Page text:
Spring 2003
PNWMAA Newsletter

Meeting at Whitman College
2004 Meeting in Alaska
High School Math Excel
Project NExT
Math for Business Decisions
MAA PREP Workshops
MAA's PMET Program
Math Awareness Month
Section Logo Contest
Section Officers


Math Awareness Month: April, 2003

Mathematics and Art

This fish design can be interpreted as a repeating pattern in the Poincaré circle model of hyperbolic geometry. It is based on the regular tessellation {10,3} and fish like those in in M. C. Escher's print Circle Limit III. For more information about the design, visit

Reproduced with permission from Drexel University, copyright 2003 by The Math Forum @ Drexel. All rights reserved.

Mathematics Awareness Month is held in April each year, with a goal of increasing public understanding of and appreciation for mathematics. Each year, a theme is selected for the month; this year's theme focuses on the connections between mathematics and art.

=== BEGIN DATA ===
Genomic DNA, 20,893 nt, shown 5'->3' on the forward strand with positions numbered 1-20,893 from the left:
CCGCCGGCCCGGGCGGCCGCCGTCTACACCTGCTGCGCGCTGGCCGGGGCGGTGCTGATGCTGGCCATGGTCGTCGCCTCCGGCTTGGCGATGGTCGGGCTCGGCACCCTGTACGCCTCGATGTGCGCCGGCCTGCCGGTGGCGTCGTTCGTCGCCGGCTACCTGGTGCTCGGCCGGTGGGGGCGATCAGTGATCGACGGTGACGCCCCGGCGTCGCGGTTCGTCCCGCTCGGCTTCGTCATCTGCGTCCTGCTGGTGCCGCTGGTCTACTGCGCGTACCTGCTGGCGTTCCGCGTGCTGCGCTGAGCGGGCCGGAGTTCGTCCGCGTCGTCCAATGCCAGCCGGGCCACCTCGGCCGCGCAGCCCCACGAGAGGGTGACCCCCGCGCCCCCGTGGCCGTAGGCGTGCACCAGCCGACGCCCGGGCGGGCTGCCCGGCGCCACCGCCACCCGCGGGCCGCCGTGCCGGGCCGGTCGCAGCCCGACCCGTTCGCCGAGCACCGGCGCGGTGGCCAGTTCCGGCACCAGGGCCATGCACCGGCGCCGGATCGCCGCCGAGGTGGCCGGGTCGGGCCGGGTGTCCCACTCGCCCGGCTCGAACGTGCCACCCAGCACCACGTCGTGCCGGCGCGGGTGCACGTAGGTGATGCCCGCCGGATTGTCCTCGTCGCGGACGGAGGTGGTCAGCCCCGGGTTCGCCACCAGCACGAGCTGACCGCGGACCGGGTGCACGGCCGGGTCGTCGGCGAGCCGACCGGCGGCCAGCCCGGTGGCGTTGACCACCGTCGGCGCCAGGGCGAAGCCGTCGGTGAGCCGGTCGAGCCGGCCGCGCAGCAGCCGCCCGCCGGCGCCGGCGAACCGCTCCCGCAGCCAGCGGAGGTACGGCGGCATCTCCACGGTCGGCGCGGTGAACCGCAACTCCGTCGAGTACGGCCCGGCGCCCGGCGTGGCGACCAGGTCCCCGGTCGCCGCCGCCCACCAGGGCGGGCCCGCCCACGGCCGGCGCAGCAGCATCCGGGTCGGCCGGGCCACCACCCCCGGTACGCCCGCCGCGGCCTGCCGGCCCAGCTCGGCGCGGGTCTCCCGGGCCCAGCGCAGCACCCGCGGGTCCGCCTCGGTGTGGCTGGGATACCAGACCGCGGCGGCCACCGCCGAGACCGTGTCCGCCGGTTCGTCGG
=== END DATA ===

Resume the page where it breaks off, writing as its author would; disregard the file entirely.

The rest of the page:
The connection between mathematics and art goes back thousands of years. The ancient Greeks and Romans used mathematics in sculptures and to design aesthetically pleasing buildings. In the 15th century Leonardo da Vinci wrote “Let no one read me who is not a mathematician.” In the 16th century Durer employed mathematics to introduce perspective in drawings. In the 18th and 19th centuries mathematics was extensively used in the design of Gothic cathedrals, Rose windows, mosaics and tilings. In the 20th century geometric forms were fundamental to the cubists and many abstract expressionists. In recent decades several award winning sculptors have used topology as the basis for their pieces. The close connection between mathematics and art is most readily seen in the works of the Dutch artist M. C. Escher. Among the mathematical ideas represented in his work are: infinity, Möbius bands, tessellations, deformations, reflections, Platonic solids, spirals, symmetry, and the hyperbolic plane. The pattern above was inspired by one of Escher’s hyperbolic prints.

The Mathematics Awareness Month poster for 2003 features an Escher-like computer-drawn tessellation of the Poincaré model of hyperbolic plane (shown above) created by Douglas Dunham, University of Minnesota Duluth. Copies of the poster can be purchased through the Mathematics Awareness Month web site http://mathforum.org/mam/. The web site also includes ideas for activities for Mathematics Awareness Month and a variety of essays, links, and recommended books and speakers.


Copyright © 2003
Pacific Northwest Section, Mathematical Association of America.
Send questions or comments to Brian Gill, Newsletter Editor, or call (206) 281-2954.